I realized, I love retelling our Dubai story.
I’ve wrote about why we took the plunge to relocate here in 2007. Fast forward more than six years later, I wrote my expat story last year. But what I am about to write now is the most exhaustive version of our Dubai story. So here goes.
I started this blog in 2007 to document our new adventure – we’re a young family, me and my husband in our late 20’s with a 3 year old daughter. We just bought a house in Japan in the summer of 2005 when I got a job offer in summer of 2006 – from a company in Dubai!
And I don’t even know where “Dubai” was!
They said they’ll be coming to Tokyo to interview me, I said yes but then it got postponed and postponed until September 2006 when they emailed: “How would you like to come to Dubai for an interview? We’ll take care of the plane ticket and hotel reservations.”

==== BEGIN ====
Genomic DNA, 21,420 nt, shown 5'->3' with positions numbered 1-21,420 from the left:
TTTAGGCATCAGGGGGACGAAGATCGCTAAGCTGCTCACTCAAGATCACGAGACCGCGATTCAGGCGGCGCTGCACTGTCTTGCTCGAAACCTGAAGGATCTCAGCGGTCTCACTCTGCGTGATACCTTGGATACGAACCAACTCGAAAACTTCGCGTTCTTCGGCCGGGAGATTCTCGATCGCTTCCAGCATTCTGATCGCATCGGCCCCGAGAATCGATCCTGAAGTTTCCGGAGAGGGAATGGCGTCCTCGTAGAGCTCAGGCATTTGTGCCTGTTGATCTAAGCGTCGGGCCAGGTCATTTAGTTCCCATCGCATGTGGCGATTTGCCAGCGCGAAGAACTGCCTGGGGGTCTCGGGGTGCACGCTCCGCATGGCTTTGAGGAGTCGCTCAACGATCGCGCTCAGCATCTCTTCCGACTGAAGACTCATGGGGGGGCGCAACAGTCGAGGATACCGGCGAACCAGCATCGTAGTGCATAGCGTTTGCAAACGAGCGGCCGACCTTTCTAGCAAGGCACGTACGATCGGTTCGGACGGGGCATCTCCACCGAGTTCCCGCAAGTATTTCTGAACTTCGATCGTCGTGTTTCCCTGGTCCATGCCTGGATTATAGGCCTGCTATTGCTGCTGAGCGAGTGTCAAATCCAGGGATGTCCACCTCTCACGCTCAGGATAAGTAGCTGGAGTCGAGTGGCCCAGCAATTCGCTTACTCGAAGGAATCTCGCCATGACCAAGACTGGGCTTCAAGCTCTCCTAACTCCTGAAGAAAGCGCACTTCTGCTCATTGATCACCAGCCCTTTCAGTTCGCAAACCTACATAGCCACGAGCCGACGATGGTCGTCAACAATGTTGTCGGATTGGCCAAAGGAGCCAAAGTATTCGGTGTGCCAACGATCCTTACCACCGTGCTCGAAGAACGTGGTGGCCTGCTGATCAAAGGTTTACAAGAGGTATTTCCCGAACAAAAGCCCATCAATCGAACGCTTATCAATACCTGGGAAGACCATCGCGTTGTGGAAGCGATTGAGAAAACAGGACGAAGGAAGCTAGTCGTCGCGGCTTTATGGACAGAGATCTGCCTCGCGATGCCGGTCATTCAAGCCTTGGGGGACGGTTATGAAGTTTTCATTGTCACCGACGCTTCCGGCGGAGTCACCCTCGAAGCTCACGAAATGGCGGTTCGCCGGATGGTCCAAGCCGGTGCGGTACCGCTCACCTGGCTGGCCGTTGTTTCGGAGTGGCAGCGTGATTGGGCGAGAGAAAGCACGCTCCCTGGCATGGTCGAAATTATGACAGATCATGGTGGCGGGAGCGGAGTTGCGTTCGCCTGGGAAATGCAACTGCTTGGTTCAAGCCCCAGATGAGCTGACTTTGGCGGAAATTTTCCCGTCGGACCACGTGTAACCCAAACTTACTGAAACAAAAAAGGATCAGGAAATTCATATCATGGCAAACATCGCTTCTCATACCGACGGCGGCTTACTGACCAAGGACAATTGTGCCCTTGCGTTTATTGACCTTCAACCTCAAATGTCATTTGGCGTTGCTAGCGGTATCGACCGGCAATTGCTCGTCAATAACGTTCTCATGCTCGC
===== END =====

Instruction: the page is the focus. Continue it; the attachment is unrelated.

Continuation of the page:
In my mind that time, it was nothing but a free trip. I had a job in Japan and we just bought a house. While I was looking to relocate our family to an English speaking country, never in my wildest dream did I think of living in the Middle East! So I took it lightly and boarded the plane to my free trip. I arrived on October and it was so humid and so hot. Autumn was just starting in Japan and the difference between cool, crisp autumn air to the killer humidity and desert heat was unbelievable. I thought I couldn’t breathe!
I went through the interview anyway and called my husband. The people seemed to be happier here despite the heat, the sun is always shining (reputedly, 330 days a year) and the “winters” are glorious, as is the beach. “You will love it here.” I was assured by my then future boss who’s been living in Dubai with his family for more than 15 years.